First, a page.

Everyone rushed out to get the card, only to soon find out that BOC’s backend processing didn’t quite match the ambition of its marketing team. Wait times of up to 3 months to get the card were not uncommon, and it’s kind of sad that my net assessment of the product is it might have created more ill-will than satisfaction.
(6) My Experience Using Ryde, the would-be Competitor to Grab
Published: 15 May
Uber’s exit from the market in March 2018 left some people desperate for…anyone who wasn’t Grab. Enter Ryde, the would-be competitor. Ryde launched its private car service in May, but it suffered from a lack of drivers, wonky tracking and the lack of an on-demand option. Fortunately, the promos were amazing (97% off rides, anyone?) and over time the experience improved significantly.
I’m still not entirely convinced that Ryde has what it takes to challenge Grab, especially with Gojek now in the picture, but it’s always good to have more options to check when surge o’clock comes.
(7) 10 Important Things to Know About the BOC Elite Miles World Mastercard
Published: 30 July
More variations on a theme here- refer to (5) for the full context. Even after the 2/5 mpd on local/overseas spending ends on 1 January 2019, the BOC Elite Miles World Mastercard will continue to be the best general spending card in the market. That’s assuming you’re willing to navigate the glacier-esque approvals process, however.
(8) What Does the Singapore Version of the AMEX Centurion Card come with?
Published: 4 March
Remember what I said about luxury credit cards? The AMEX Centurion, otherwise known as The Black Card, is the grand daddy of them all. The secrecy it’s shrouded in makes it a wellspring of urban legends, and the qualification criteria and benefits by country are known only to a select few.
Fortunately, a gracious Milelion reader reached out and sent me the invitation he’d received from AMEX, from which I was able to piece together this article. The tl;dr is that the Black Card has a $7,490 initiation fee and a further $7,490 first year fee, which puts you almost $15,000 out of pocket before you’ve spent a single dollar.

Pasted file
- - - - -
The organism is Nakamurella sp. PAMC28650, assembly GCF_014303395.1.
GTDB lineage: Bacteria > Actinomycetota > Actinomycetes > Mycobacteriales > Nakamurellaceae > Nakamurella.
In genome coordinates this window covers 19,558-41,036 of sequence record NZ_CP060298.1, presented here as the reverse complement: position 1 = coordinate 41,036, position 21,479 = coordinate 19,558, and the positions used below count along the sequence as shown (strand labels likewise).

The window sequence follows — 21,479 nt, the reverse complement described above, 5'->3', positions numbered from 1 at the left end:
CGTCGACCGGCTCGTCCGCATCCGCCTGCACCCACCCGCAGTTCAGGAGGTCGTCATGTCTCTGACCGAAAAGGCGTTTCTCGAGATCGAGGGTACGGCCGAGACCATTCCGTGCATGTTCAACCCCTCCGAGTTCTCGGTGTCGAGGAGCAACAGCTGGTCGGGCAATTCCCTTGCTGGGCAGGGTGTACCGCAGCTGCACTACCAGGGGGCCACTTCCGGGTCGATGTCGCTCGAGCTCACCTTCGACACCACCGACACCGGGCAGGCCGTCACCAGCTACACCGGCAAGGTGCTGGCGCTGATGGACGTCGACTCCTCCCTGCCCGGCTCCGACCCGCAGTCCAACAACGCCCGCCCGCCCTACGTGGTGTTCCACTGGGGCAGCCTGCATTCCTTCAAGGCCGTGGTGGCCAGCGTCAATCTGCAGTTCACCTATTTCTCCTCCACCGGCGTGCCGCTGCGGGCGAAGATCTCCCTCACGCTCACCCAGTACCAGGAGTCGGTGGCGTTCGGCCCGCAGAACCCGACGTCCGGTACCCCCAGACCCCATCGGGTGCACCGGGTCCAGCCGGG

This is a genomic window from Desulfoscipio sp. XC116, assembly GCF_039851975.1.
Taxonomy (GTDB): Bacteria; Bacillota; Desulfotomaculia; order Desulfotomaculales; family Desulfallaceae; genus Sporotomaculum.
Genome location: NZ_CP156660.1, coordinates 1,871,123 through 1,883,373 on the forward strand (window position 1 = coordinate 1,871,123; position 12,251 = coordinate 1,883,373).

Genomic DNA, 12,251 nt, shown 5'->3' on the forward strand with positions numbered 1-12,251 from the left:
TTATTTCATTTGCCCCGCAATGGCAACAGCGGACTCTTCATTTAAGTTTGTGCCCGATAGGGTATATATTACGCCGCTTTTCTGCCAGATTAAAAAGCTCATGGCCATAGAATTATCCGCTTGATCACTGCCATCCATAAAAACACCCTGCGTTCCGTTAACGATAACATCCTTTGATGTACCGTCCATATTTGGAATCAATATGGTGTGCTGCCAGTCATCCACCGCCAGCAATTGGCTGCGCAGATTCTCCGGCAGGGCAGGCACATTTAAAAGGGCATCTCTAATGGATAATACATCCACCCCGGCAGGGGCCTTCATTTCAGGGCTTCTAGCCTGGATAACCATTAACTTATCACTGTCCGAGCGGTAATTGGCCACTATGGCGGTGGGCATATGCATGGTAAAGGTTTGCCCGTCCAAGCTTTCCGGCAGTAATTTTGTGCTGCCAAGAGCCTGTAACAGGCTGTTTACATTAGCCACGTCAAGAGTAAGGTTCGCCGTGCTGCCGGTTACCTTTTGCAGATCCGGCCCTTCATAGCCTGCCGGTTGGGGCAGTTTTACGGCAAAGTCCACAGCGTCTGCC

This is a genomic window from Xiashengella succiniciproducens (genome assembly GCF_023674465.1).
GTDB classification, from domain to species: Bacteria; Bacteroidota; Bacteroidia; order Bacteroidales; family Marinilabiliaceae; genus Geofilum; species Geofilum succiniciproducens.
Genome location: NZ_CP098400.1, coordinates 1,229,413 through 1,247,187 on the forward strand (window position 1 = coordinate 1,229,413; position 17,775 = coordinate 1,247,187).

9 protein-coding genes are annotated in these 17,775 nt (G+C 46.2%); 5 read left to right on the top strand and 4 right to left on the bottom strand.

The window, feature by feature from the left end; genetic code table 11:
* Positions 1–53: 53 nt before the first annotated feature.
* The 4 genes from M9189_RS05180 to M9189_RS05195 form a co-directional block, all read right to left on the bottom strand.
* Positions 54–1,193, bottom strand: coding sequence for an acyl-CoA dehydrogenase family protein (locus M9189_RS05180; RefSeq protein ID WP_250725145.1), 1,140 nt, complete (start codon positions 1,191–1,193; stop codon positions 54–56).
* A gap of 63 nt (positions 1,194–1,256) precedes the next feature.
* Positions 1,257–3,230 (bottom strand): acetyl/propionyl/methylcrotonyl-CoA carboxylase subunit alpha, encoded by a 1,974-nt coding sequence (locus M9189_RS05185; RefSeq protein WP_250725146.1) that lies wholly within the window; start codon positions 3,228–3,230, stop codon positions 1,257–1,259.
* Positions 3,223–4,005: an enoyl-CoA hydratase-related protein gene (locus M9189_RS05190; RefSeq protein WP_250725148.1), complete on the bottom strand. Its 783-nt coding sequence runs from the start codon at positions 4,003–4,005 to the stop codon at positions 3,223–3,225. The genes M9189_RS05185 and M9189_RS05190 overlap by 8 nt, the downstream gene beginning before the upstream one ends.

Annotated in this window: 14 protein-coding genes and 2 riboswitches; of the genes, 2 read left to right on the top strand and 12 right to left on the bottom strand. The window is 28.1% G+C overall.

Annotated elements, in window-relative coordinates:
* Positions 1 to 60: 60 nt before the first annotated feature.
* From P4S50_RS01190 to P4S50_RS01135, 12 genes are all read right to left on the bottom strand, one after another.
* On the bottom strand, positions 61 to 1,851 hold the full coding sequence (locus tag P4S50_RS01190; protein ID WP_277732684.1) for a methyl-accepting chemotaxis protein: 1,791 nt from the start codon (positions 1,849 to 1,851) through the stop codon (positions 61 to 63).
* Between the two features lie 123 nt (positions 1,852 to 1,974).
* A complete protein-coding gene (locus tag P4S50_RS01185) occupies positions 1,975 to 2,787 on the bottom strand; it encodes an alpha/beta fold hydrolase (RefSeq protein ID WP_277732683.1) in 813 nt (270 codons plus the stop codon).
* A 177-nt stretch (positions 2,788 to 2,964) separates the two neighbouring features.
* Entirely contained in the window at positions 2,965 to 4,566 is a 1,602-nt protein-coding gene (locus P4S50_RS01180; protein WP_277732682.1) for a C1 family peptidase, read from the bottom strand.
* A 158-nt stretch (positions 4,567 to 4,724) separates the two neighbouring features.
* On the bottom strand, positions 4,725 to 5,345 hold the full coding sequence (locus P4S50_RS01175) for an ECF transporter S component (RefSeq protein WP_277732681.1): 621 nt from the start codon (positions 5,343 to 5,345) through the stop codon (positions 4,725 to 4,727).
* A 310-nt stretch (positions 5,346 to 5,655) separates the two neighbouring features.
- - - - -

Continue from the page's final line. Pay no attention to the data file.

On the plus side, it comes with numerous benefits including top tier status with Hilton and Shangri-La Golden Circle, invites to members-only events, priority access to celebrity chef restaurants and other frou-frou things. There is a significant overlap in benefits between The Black Card and the much cheaper (relatively speaking) $1,712 AMEX Platinum Charge card, so if you’re in the elite qualifying segment for this card you’re going to want to examine the incremental benefits carefully.
(9) Breaking Down the Citi ULTIMA, Citibank’s $500,000 Credit Card Offering
Published: 27 April
The ULTIMA is actually one of the OG luxury credit cards in Singapore. First introduced in 2003 with an income requirement of “only” $350,000, the card was later relaunched in 2010 with an AUM requirement of $5 million. Cardholders get 3 unlimited Priority Passes, a complimentary hotel night with any two nights stayed at participating hotels, the usual suite of dining and club memberships and invitations to Bentley car launches and assorted society events.
(10) Is the Citi Prestige Card Worth the $535 Annual Fee?
Published: 5 May
For the first time since The Milelion was started, a post from a guestwriter has made it into the annual top 10. I’m going to let Louis give the lowdown on the year that was for the Citi Prestige…
I’m a little surprised to have made this list since all I’d set out to do was to review one of my all-time favourite cards. It turns out that quite a few people apparently share the sentiment, with the rapid growth of the unofficial Telegram group / channel, which have been pretty useful in helping keep cardholders updated on recent promos and changes.
Things have changed somewhat since I’d written the post – we now have additional exclusions, increased FCY charges, and the upcoming restrictions to the complimentary night programme for the US card have made local cardholders more than a little nervous.
Has this affected my view of the card? Definitely, but on the flip side, we now have Citi PayAll (currently still in targeted beta), and new Mastercard World Elite benefits have been popping up every now and then. All in all, it remains my go-to general spend card… for now.
That’s the summary of 2018’s best performing posts! Be sure to pay The Milelion Archives a visit and browse through any of our past posts. I promise you, it’s a guaranteed aphrodisiac.
Here’s to more great stories in 2019!